Ozuma

Ozumo

Izakaya? I finally get it. We had to go to Walnut Creek last night, so we decided to avoid the traffic and have dinner in Oakland. (The new Caldecott Tunnel can’t come soon enough!!)

We’ve been to Ozumo in San Francisco and Oakland many times. The downtown San Francisco spot opened in 2001, and Oakland appeared December 2008. Owner Jeremy Umland spent several years in Japan and has created two beautiful spots. (Word is that there’s an Ozumo opening soon in Santa Monica as well as the Sonoma Wine Bar near that new location.) Back to Oakland – there’s a burst of restaurants in the Broadway/Grand corridor. Luka’s TapRoom was one of the first. It’s now joined by Ozumo, Pican, and Betty’s Bake Sale. Soon to join the mix is Daniel Patterson’s Plum.

We normally opt to sit at the sushi bar. Last night, we sat at a table and reviewed the menu for the first time in a long time. The restaurant has a beautiful long bar with a dining space in the rear complete with sushi bar and Robata grill. The surroundings are very peaceful and beautiful.

Izakaya seems to be the local craze with Ozumo in the forefront. Izakaya is Japanese for small plates, only they aren’t so small at Ozumo! In Japan, as at Ozumo, one will find these pubs offering small plates and a Robata grill which provides small skewers of veggies and meats. The Ozumo menu is full of delectable tastes. The wait staff is well-trained for knowledgeable, impeccable, attentive service. Jorie (short for Marjorie – cute!!) was our waitperson and guided us through our selections. Jorie also had a very good understanding of the pages of sake offerings. Sad to say that I forgot to write down our sake choice. (Jorie – if you’re reading, help me out!) It was dry and delicious and paired well with all of our choices.

We started with Sake Zan Mai ($15). The menu describes it as ‘house cured salmon sashimi, salmon skin and ikura , with daikon, cucumber and momiji dressing’. Jorie explained that the salmon is lightly cured in nori, so one doesn’t taste smoke, but rather more ocean flavor. There were five slices of salmon on the bed of crudite. Small slices of salmon skin topped each slice with the dressing drizzled on the side. The salmon skin was slightly chewy, and the ikura added an intense pop of salmon flavor. Delightful. Jorie says it’s the chef’s favorite dish.

Next, Dohyo ($14). Described as ‘sashimi tuna tartare with avocado cream and spicy tofu, served with gyoza chiped and endive spears for dipping. Dave and I have long been using endive as ‘chips’ as we continue to focus on a low-carb, low glycemic diet. The combination was molded in a ring with the endive jutting out from it. Gyoza chips were served on the side. Somehow or other, these guys chopped the tofu to a similar consistency of the avocado, so each bite was uniform and tasty, although I would have preferred a little more spice in the tofu. I will certainly ‘borrow’ this effort for a future meal with guests at home.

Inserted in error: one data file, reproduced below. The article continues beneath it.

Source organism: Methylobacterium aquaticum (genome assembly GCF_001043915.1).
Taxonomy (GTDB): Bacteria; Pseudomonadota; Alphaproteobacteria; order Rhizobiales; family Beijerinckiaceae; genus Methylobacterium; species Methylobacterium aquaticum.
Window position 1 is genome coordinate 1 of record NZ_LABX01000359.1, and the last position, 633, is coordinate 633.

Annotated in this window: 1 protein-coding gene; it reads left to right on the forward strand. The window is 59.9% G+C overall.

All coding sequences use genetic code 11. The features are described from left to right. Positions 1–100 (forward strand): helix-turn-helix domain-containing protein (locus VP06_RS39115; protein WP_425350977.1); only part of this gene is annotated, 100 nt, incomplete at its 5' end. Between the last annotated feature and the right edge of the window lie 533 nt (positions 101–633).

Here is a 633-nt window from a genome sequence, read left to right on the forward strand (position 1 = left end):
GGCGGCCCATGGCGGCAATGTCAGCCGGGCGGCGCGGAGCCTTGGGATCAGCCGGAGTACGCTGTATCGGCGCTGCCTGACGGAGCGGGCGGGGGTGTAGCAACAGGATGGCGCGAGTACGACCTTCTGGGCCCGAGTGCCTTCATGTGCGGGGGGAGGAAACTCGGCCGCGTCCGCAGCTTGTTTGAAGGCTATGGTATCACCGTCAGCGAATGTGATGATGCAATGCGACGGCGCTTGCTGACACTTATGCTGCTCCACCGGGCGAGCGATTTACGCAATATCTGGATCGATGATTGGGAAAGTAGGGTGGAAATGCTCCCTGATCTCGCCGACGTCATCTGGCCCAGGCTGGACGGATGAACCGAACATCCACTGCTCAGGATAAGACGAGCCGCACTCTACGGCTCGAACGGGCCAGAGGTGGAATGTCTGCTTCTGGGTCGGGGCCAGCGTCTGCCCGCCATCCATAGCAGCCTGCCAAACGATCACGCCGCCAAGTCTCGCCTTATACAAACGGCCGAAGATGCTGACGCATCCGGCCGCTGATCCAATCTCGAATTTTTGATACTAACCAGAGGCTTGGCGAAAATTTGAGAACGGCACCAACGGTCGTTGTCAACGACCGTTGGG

Hanabi ($16) arrived at the table next. It is a dish with ‘slices of hamachi and avocado drizzled with warm ginger and jalapeno ponzu sauce. The flavors were perfectly matched, and even with the spice, the hamachi ruled the dish. The avocado leant itself to the buttery texture of the dish.

Hanabi by Ozumo

Hanabi

We ordered one final Izakaya dish (silly me forgot to write down the name) which consisted of crispy Kurobuta pork belly bites, with cucumber and pickled onion and a spicy miso paste on one side and mustard on the other. EIGHT slices of pork – yummy, but are you seeing what I mean about small plates? These are medium plates. We were getting full quickly.

kurobuta by Ozumo

kurobuta

From the Robata grill, we ordered Bakon Tomato – cherry tomatoes wrapped in bacon. Three tomatoes were on the two skewers. The tomatoes burst in your mouth with the crunchy bacon providing a contrasting texture. The Kinoko had two skewers, one of shiitake mushrooms and one of king or trumpet mushrooms, grilled to perfection.

Robata Grill by Ozumo

Robata Grill

We had hoped to order two rolls after that, but we were simply too full. But, let me take a minute to describe the two we had yearned for. We’ll definitely be back to try them. The first was the Ozumo Roll ($15). It has unagi and cucumber topped with snow crab, maguro, avocado and spicy sauce. The second is called Sekiwake Roll ($14). A spicy tuna roll is served with tobiko, tempura flakes, salmon, hamachi and all of it is accompanied with peanut sauce.

Dave and I have long been fans of Nobu with his restaurants all over the world. We kept reminiscing about how much Ozumo’s food reminds us of Nobu’s, but the price at Ozumo is palatable. Sushi and sashimi are also served. We’re told that the signature dish of the restaurant is the black cod which is on our list for a future visit.

Ozumo Wrap-Up


Price: $$$

7.9
Really Good

Good Things

  • Lots of selections
  • Beautiful environment at both locations
  • Knowledgeable wait staff

Bad Things

  • Parking in San Francisco is difficult

The Breakdown


Food
8
Creativity
8
Service
7
Ambiance
9




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